Mouse slippers’ label receives international honour

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Award winning mouse slippers’ label from the Powerhouse exhibition "The Oopsatoreum" by Shaun Tan

Award winning mouse slippers’ label from the Powerhouse exhibition “The Oopsatoreum” by Shaun Tan

‘Mouse slippers’, a label from the Powerhouse exhibition The Oopsatoreum, is one of 10 labels honoured in this year’s annual Excellence in Exhibition Label Writing Competition, an international award sponsored by the American Alliance of Museums in partnership with the Museology Graduate Program at the University of Washington, Seattle.

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Form Without Ornament: A New Industrial Design Process

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A page from an AEG catalogue showing variations on a theme – consumers were able to customise their kettle purchase by choosing from three shapes, sizes and finishes. (from T. Buddensieg, ed., Industrie-kultur, courtesy Gebr, Mann Verlag, Berlin.)

A page from an AEG catalogue showing variations on a theme – consumers were able to customise their kettle purchase by choosing from three shapes, sizes and finishes. (from T. Buddensieg, ed., Industrie-kultur, courtesy Gebr, Mann Verlag, Berlin.)

Our Interface exhibition unpacks some strategies employed by designers to simplify the way we use information technology (IT) tools. But surprisingly, the earliest objects in the exhibition are not IT artefacts at all but come from our decorative arts collection. We included a vase by famed British designer Christopher Dresser and a teapot by German designer Peter Behrens to demonstrate an early advanced understanding of design in the age of mass production. Bear in mind, both objects were made around the turn of the 20th century, a time when manufacturing and our consumption of goods was fundamentally changing as part of the Industrial Revolution.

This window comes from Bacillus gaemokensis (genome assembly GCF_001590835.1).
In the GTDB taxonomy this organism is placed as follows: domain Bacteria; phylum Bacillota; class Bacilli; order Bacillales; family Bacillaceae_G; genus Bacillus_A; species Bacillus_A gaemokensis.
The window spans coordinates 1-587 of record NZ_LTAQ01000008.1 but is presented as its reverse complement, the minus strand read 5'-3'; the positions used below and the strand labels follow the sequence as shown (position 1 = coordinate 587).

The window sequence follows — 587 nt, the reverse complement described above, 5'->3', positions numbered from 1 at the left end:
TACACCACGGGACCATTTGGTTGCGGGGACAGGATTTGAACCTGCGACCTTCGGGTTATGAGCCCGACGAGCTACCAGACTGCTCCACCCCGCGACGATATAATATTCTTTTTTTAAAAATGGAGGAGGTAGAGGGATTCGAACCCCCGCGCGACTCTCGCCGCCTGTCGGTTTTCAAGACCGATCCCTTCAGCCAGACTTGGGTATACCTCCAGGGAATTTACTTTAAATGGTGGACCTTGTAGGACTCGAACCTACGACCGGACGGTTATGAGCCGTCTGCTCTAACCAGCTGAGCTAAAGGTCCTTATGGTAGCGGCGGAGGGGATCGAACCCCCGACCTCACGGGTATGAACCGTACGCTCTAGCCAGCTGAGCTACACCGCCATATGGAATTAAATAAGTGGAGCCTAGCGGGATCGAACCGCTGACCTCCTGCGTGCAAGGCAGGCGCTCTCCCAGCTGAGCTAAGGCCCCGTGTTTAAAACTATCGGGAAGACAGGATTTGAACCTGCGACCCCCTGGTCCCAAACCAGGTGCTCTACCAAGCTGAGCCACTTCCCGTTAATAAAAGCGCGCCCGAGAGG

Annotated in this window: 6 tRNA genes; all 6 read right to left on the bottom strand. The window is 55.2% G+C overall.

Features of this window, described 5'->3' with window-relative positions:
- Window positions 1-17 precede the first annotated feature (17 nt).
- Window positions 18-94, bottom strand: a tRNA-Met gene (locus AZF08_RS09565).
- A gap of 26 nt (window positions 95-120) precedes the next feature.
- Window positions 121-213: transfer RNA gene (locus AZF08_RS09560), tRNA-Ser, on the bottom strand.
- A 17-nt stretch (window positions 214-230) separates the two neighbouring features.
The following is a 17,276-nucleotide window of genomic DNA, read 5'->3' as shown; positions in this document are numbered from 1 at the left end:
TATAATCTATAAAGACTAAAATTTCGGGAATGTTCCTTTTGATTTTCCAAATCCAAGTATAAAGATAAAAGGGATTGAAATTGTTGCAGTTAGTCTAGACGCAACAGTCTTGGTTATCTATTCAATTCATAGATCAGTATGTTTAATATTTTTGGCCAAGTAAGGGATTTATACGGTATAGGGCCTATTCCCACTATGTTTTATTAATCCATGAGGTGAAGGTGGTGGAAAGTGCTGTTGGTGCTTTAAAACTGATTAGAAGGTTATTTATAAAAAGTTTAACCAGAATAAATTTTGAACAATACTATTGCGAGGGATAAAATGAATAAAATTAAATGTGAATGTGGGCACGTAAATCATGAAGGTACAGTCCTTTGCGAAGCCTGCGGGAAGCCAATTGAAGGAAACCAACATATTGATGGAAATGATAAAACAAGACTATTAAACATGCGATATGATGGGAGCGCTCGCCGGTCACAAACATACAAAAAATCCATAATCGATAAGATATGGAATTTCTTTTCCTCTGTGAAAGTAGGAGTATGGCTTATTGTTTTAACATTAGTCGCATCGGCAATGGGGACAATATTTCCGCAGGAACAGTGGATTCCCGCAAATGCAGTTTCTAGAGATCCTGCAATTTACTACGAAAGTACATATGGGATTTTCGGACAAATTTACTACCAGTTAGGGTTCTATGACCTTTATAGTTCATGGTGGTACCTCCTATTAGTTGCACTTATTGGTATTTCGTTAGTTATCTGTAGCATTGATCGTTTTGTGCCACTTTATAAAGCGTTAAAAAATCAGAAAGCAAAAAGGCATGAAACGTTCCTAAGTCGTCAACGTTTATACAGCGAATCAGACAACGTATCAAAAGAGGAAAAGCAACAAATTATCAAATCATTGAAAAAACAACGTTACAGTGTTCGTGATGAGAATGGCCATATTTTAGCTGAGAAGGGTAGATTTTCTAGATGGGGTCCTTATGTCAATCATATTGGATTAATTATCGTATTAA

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Steam locomotive 3642 celebrates 125 years of Sydney’s North Shore railway

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Locomotive 3642 steaming out of Gordon station on 8 March 2015. Photo by Phillip Simpson.

Locomotive 3642 steaming out of Gordon station on 8 March 2015. Photo by Phillip Simpson.

Last Sunday, 8 March 2015, the leafy tranquility of Sydney’s Upper North Shore was pierced regularly throughout the day by a shrill steam whistle. Steam had returned to this commuter line to the city with the historic steam locomotive 3642 providing steam train rides between Hornsby and Gordon stations to celebrate the 125th anniversary of the opening of the line. Five steam train trips were operated between the normal double-deck electric services. Continue reading

Obituary: John Smith, August 1948 – 24 February 2015

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Coffee table, ‘Colourblock’, wood / glass, John Smith, Tasmania, Australia, 1984 (MAAS collection 86/120)

Coffee table, ‘Colourblock’, wood / glass, John Smith, Tasmania, Australia, 1984 (MAAS collection 86/120)

This post was written by Grace Cochrane AM, independent curator and writer, Sydney; former senior curator of Australian decorative arts and design, MAAS, Powerhouse Museum.